The art world is one of the centuries old industries that has been the focus of a Silicon Valley style shake-up in recent years. There has been an explosion of online art businesses, worth $1.57 billion in 2013, but no clear leader in this space has emerged.
Maintaining the same growth rate as last year (2013) of 19%, …we estimate it will be worth US$3.76 billion in 2018. – The Hiscox Online Art Trade Report 2014
The first generation of online art businesses opened up e-commerce to artists and galleries to list and sell their artworks directly. Meanwhile, the established auction houses moved online and met new, web-only, competitors. The second generation of online art businesses are tweaking the models and looking hard at mobile.
What is working in the Art and Technology space?
Knowledge sharing and curating are working well in the art and technology space.
Technology is sharing knowledge which was previously hard to come by in the exclusive art world. Online galleries, art magazines, and marketplaces have become successful portfolios for artists and an invaluable resource for collectors. This allows collectors to follow an artist at major art fairs in Basel, Miami, Hong Kong to museums in Berlin, New York, London, Beijing and Paris without leaving their home.
The best way to build an art collection is to develop your eye and your knowledge and become a connoisseur. To do this you need to view 1000s of art works in your lifetime. Online resources allow art buyers to see more works than they ever could travelling from gallery, to museum, to studio in person. Architects, designers and corporations buying art are able to preview a whole range of art work in one place.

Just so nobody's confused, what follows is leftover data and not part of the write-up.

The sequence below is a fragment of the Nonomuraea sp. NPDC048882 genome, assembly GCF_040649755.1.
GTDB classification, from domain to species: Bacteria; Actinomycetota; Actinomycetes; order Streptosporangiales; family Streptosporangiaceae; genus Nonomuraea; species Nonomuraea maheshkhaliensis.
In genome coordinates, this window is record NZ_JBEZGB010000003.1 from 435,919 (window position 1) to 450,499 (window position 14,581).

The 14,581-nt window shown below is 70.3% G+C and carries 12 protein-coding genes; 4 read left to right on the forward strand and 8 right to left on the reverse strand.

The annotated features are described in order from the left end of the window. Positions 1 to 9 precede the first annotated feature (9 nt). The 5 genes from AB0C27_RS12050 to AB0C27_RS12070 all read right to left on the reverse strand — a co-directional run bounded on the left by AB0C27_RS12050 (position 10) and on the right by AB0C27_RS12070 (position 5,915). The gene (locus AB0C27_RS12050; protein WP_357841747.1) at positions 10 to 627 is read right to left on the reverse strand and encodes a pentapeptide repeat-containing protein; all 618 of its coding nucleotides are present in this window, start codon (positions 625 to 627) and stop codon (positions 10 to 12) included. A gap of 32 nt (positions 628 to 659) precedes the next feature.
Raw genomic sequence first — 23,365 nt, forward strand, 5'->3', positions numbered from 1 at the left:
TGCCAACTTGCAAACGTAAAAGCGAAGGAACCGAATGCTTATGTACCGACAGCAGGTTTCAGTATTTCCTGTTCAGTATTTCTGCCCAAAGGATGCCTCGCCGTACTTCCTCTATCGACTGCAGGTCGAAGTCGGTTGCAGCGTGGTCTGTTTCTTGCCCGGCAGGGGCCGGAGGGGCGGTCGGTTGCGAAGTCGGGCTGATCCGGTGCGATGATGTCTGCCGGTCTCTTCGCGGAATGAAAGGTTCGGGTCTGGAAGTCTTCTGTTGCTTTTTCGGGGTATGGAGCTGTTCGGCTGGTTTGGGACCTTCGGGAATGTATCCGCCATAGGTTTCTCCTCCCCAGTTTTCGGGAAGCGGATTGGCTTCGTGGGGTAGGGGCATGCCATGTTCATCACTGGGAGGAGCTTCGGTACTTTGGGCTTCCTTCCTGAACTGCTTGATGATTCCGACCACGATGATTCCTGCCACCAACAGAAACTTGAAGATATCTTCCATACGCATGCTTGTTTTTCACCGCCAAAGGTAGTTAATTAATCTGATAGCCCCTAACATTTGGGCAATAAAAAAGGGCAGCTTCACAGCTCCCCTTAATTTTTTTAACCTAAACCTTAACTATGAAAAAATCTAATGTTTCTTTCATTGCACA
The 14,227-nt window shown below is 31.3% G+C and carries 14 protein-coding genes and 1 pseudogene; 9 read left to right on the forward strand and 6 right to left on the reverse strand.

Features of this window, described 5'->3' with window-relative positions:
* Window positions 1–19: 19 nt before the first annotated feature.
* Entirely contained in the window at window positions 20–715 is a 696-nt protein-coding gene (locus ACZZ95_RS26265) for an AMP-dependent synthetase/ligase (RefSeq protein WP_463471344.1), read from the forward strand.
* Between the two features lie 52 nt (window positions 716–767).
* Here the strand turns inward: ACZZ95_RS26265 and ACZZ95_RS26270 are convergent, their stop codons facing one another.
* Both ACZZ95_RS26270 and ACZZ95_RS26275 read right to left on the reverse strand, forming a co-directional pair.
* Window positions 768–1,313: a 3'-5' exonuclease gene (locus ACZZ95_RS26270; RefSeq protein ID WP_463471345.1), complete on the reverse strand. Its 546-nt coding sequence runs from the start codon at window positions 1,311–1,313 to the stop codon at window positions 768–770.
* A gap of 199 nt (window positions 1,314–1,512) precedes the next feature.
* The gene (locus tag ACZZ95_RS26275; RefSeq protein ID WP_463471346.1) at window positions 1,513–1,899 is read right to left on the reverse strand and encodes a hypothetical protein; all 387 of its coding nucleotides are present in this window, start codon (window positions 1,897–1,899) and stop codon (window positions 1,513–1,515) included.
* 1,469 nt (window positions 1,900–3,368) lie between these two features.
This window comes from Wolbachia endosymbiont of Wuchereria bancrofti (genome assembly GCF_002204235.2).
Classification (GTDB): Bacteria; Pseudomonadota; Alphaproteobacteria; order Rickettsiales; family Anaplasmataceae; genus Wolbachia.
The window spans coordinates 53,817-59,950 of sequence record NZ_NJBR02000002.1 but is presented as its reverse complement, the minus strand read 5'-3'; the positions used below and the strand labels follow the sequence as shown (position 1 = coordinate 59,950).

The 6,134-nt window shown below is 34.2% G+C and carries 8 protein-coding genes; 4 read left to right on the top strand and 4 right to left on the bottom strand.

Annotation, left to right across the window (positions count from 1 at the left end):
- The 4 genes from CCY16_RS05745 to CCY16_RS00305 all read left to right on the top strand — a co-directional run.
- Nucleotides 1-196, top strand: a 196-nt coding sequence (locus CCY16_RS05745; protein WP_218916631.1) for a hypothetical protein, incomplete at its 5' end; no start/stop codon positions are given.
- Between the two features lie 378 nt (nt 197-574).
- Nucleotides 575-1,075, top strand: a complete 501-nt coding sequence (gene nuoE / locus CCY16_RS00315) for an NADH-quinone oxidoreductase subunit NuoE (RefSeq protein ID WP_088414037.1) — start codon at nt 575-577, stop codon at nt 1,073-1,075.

Highly curated online art platforms are a valuable blend of physical gallery and advisor in one refined space. Online buyers in Asia are becoming more discerning and curation is key. The curators on these platforms are able to devote more time to sifting through the vast selection of art available on open listings platforms, at art fairs and to find buyers for galleries who are busy with exhibitions and art fairs. This is a win-win for galleries, artists and collectors. Collectors are able to access a wider range and depth of artwork without losing out on informed discussions about the art work.
Do Art Collectors buy expensive blue-chip art online?
Many of the online art marketplaces offer a “Buy Now” function. The reported figures and our own experience shows that collectors do transact online. Search functions and excellent quality images are vital for this to work well. The barriers to online sales are knowledge, trust and a seamless experience. Trust is built by word of mouth, meeting in-person, secure online payment systems, excellent logistics support, and interactive social media such as Twitter, Facebook, and Instagram. If a collector already knows an artist or gallery, then he will be more comfortable buying from them online. If a collector knows the online platform and their authenticity process she will be more comfortable buying art online.
It is estimated that the online art market, including online sales by auction houses, dealers and online-only companies, could grow at a rate of at least 25 percent per annum, meaning that they could exceed 10 billion euros by 2020. – Bloomberg, 2014
How does technology influence buyers of contemporary art?
A large proportion of art market sales in the primary and secondary (auction) market are works by contemporary artists. From July 2013 to July 2014, contemporary art sales globally tipped $2billion for the first time. Artists from the US and China topped the list.
If museum curators and art historians decide which artists of each generation are included in art history books, who decides the value of contemporary art made yesterday or last year or in the last 10 years?
Social media has a large role to play in the success of contemporary artists. Today, artists’ reputations are built by collectors, global super-curators, galleries, the artists themselves and other influencers. There is a much wider demographic of influencers than in previous generations.
Whilst there are no Taylor Swifts, with millions of followers, in the art world yet, some artists are doing very well on Instagram and Twitter which drives their influence, popularity and ultimately their sales.